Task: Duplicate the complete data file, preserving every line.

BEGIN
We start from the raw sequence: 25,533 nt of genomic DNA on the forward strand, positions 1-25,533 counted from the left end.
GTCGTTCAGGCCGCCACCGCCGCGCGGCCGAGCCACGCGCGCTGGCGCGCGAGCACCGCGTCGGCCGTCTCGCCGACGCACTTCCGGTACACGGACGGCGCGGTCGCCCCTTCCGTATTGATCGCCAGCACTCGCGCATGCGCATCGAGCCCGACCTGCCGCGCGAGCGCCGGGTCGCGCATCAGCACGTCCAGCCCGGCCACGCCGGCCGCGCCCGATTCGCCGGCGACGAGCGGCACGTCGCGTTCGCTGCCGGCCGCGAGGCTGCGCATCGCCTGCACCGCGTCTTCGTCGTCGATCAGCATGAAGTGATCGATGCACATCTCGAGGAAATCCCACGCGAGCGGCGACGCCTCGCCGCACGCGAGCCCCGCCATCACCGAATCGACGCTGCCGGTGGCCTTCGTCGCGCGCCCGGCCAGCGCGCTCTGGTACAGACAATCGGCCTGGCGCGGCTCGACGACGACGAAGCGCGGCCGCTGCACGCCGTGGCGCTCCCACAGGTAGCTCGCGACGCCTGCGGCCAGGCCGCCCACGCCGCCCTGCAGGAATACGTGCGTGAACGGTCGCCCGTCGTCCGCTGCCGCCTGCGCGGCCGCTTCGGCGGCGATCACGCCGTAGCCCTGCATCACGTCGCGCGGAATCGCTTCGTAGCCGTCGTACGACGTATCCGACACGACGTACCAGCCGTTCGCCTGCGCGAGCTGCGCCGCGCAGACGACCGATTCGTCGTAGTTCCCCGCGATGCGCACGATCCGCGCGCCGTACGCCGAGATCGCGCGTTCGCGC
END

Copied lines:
We start from the raw sequence: 25,533 nt of genomic DNA on the forward strand, positions 1-25,533 counted from the left end.
GTCGTTCAGGCCGCCACCGCCGCGCGGCCGAGCCACGCGCGCTGGCGCGCGAGCACCGCGTCGGCCGTCTCGCCGACGCACTTCCGGTACACGGACGGCGCGGTCGCCCCTTCCGTATTGATCGCCAGCACTCGCGCATGCGCATCGAGCCCGACCTGCCGCGCGAGCGCCGGGTCGCGCATCAGCACGTCCAGCCCGGCCACGCCGGCCGCGCCCGATTCGCCGGCGACGAGCGGCACGTCGCGTTCGCTGCCGGCCGCGAGGCTGCGCATCGCCTGCACCGCGTCTTCGTCGTCGATCAGCATGAAGTGATCGATGCACATCTCGAGGAAATCCCACGCGAGCGGCGACGCCTCGCCGCACGCGAGCCCCGCCATCACCGAATCGACGCTGCCGGTGGCCTTCGTCGCGCGCCCGGCCAGCGCGCTCTGGTACAGACAATCGGCCTGGCGCGGCTCGACGACGACGAAGCGCGGCCGCTGCACGCCGTGGCGCTCCCACAGGTAGCTCGCGACGCCTGCGGCCAGGCCGCCCACGCCGCCCTGCAGGAATACGTGCGTGAACGGTCGCCCGTCGTCCGCTGCCGCCTGCGCGGCCGCTTCGGCGGCGATCACGCCGTAGCCCTGCATCACGTCGCGCGGAATCGCTTCGTAGCCGTCGTACGACGTATCCGACACGACGTACCAGCCGTTCGCCTGCGCGAGCTGCGCCGCGCAGACGACCGATTCGTCGTAGTTCCCCGCGATGCGCACGATCCGCGCGCCGTACGCCGAGATCGCGCGTTCGCGC